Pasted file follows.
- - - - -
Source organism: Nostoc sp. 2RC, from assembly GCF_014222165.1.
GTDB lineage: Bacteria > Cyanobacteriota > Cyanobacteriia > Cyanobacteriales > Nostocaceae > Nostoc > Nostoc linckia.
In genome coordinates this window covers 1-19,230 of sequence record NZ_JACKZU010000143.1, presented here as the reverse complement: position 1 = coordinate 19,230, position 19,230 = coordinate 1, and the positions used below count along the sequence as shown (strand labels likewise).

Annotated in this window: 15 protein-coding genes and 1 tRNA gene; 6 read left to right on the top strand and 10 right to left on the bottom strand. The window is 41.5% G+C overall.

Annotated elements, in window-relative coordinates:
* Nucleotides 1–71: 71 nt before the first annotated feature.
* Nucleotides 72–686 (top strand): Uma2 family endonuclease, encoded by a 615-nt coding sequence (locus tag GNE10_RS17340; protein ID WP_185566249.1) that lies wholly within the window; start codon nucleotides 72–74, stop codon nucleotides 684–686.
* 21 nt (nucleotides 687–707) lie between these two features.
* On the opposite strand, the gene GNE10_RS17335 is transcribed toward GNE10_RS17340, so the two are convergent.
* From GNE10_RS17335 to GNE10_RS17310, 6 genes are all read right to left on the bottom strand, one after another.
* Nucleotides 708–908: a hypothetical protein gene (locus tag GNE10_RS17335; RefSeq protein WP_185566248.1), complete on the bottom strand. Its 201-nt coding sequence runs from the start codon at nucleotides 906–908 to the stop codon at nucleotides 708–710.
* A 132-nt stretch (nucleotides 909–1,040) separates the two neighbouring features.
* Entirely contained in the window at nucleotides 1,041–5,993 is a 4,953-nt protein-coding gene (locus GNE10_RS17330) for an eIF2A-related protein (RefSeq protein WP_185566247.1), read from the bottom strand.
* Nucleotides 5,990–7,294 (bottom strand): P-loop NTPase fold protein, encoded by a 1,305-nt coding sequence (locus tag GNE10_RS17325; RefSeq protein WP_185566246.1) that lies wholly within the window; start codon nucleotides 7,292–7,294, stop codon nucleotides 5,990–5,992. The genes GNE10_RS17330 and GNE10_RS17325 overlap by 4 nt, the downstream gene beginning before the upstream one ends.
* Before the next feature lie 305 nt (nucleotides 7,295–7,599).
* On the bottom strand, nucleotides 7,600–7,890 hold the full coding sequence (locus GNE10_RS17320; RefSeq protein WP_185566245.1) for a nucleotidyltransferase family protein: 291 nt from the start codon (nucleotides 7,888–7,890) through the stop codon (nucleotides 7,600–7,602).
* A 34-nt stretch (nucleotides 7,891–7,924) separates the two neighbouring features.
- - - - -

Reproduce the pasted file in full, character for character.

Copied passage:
Source organism: Nostoc sp. 2RC, from assembly GCF_014222165.1.
GTDB lineage: Bacteria > Cyanobacteriota > Cyanobacteriia > Cyanobacteriales > Nostocaceae > Nostoc > Nostoc linckia.
In genome coordinates this window covers 1-19,230 of sequence record NZ_JACKZU010000143.1, presented here as the reverse complement: position 1 = coordinate 19,230, position 19,230 = coordinate 1, and the positions used below count along the sequence as shown (strand labels likewise).

Annotated in this window: 15 protein-coding genes and 1 tRNA gene; 6 read left to right on the top strand and 10 right to left on the bottom strand. The window is 41.5% G+C overall.

Annotated elements, in window-relative coordinates:
* Nucleotides 1–71: 71 nt before the first annotated feature.
* Nucleotides 72–686 (top strand): Uma2 family endonuclease, encoded by a 615-nt coding sequence (locus tag GNE10_RS17340; protein ID WP_185566249.1) that lies wholly within the window; start codon nucleotides 72–74, stop codon nucleotides 684–686.
* 21 nt (nucleotides 687–707) lie between these two features.
* On the opposite strand, the gene GNE10_RS17335 is transcribed toward GNE10_RS17340, so the two are convergent.
* From GNE10_RS17335 to GNE10_RS17310, 6 genes are all read right to left on the bottom strand, one after another.
* Nucleotides 708–908: a hypothetical protein gene (locus tag GNE10_RS17335; RefSeq protein WP_185566248.1), complete on the bottom strand. Its 201-nt coding sequence runs from the start codon at nucleotides 906–908 to the stop codon at nucleotides 708–710.
* A 132-nt stretch (nucleotides 909–1,040) separates the two neighbouring features.
* Entirely contained in the window at nucleotides 1,041–5,993 is a 4,953-nt protein-coding gene (locus GNE10_RS17330) for an eIF2A-related protein (RefSeq protein WP_185566247.1), read from the bottom strand.
* Nucleotides 5,990–7,294 (bottom strand): P-loop NTPase fold protein, encoded by a 1,305-nt coding sequence (locus tag GNE10_RS17325; RefSeq protein WP_185566246.1) that lies wholly within the window; start codon nucleotides 7,292–7,294, stop codon nucleotides 5,990–5,992. The genes GNE10_RS17330 and GNE10_RS17325 overlap by 4 nt, the downstream gene beginning before the upstream one ends.
* Before the next feature lie 305 nt (nucleotides 7,295–7,599).
* On the bottom strand, nucleotides 7,600–7,890 hold the full coding sequence (locus GNE10_RS17320; RefSeq protein WP_185566245.1) for a nucleotidyltransferase family protein: 291 nt from the start codon (nucleotides 7,888–7,890) through the stop codon (nucleotides 7,600–7,602).
* A 34-nt stretch (nucleotides 7,891–7,924) separates the two neighbouring features.